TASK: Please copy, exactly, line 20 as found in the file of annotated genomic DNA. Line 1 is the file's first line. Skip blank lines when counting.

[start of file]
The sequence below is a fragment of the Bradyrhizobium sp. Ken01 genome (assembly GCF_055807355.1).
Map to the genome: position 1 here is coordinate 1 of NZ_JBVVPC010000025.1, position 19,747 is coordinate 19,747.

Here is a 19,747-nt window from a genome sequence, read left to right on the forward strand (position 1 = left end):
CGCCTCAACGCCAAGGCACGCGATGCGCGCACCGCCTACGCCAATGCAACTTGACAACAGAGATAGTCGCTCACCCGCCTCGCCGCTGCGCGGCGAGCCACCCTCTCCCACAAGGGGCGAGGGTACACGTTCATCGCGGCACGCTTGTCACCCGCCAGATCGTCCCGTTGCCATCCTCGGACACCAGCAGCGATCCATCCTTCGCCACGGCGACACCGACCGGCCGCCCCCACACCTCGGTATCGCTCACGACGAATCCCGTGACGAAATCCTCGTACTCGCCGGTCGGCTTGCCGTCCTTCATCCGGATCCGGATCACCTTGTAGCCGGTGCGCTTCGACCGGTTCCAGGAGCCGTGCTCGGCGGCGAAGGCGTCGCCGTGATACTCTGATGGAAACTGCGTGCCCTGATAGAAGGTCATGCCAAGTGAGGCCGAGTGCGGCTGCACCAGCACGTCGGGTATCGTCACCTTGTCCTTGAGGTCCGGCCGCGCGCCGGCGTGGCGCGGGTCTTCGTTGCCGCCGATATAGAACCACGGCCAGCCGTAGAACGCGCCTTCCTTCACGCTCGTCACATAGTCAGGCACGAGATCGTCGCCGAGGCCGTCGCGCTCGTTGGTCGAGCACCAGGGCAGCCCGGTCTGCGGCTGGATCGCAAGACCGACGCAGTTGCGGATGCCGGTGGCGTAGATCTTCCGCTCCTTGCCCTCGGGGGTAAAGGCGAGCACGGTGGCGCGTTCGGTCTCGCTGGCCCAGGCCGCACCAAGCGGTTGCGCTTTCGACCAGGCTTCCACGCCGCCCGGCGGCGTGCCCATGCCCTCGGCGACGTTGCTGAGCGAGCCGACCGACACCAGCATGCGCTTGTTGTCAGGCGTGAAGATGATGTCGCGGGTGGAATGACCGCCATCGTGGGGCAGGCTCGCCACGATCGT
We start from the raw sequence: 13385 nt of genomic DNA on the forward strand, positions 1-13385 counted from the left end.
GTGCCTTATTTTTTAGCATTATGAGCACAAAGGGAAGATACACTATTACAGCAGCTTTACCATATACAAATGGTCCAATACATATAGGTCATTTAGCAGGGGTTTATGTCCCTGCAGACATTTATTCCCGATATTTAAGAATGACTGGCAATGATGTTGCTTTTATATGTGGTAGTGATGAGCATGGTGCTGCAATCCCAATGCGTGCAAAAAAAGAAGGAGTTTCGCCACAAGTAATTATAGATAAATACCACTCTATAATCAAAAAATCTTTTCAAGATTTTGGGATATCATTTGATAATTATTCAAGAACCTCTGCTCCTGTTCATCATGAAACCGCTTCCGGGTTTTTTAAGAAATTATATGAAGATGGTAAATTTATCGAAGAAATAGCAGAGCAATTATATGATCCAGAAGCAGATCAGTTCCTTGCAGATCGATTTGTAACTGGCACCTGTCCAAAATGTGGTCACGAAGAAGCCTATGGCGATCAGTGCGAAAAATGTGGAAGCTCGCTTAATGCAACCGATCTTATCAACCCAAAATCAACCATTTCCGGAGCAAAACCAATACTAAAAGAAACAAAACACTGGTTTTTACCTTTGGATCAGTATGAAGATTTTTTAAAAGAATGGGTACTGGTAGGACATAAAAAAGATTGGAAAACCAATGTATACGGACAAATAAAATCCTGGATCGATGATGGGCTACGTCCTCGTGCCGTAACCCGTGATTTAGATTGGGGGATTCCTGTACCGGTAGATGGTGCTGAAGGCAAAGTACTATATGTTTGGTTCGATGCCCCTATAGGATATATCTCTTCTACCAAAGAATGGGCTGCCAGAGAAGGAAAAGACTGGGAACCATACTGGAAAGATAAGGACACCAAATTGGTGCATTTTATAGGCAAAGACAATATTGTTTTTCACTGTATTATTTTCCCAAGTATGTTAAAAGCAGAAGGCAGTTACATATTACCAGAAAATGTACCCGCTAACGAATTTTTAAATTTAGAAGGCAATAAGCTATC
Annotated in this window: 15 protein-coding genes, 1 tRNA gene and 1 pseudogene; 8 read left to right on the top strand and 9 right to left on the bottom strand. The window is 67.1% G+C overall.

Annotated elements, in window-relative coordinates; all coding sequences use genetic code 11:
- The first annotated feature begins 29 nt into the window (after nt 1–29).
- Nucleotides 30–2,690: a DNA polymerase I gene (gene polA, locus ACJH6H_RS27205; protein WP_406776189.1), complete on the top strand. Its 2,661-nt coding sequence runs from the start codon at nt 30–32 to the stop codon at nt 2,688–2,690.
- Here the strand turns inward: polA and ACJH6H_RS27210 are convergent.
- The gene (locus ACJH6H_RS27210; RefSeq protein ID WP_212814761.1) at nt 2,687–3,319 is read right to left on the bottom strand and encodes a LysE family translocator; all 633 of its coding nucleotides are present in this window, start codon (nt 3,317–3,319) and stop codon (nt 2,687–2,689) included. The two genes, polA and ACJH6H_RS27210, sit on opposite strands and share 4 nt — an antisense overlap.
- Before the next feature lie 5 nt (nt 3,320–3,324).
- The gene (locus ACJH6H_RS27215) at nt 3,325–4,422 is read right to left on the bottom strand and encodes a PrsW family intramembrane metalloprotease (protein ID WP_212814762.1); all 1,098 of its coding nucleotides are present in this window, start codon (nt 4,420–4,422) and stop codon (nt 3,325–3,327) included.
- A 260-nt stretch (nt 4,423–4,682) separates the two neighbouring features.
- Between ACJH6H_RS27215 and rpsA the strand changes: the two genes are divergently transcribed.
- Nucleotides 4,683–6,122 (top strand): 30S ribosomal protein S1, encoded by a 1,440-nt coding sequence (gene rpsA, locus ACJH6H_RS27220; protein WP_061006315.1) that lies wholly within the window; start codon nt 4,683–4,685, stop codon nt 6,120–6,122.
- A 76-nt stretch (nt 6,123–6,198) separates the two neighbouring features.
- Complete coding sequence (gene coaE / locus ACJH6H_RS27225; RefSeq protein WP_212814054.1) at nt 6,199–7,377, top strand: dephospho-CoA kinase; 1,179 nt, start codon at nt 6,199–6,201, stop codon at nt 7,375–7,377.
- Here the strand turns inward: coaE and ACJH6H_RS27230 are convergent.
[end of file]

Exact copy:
- Here the strand turns inward: coaE and ACJH6H_RS27230 are convergent.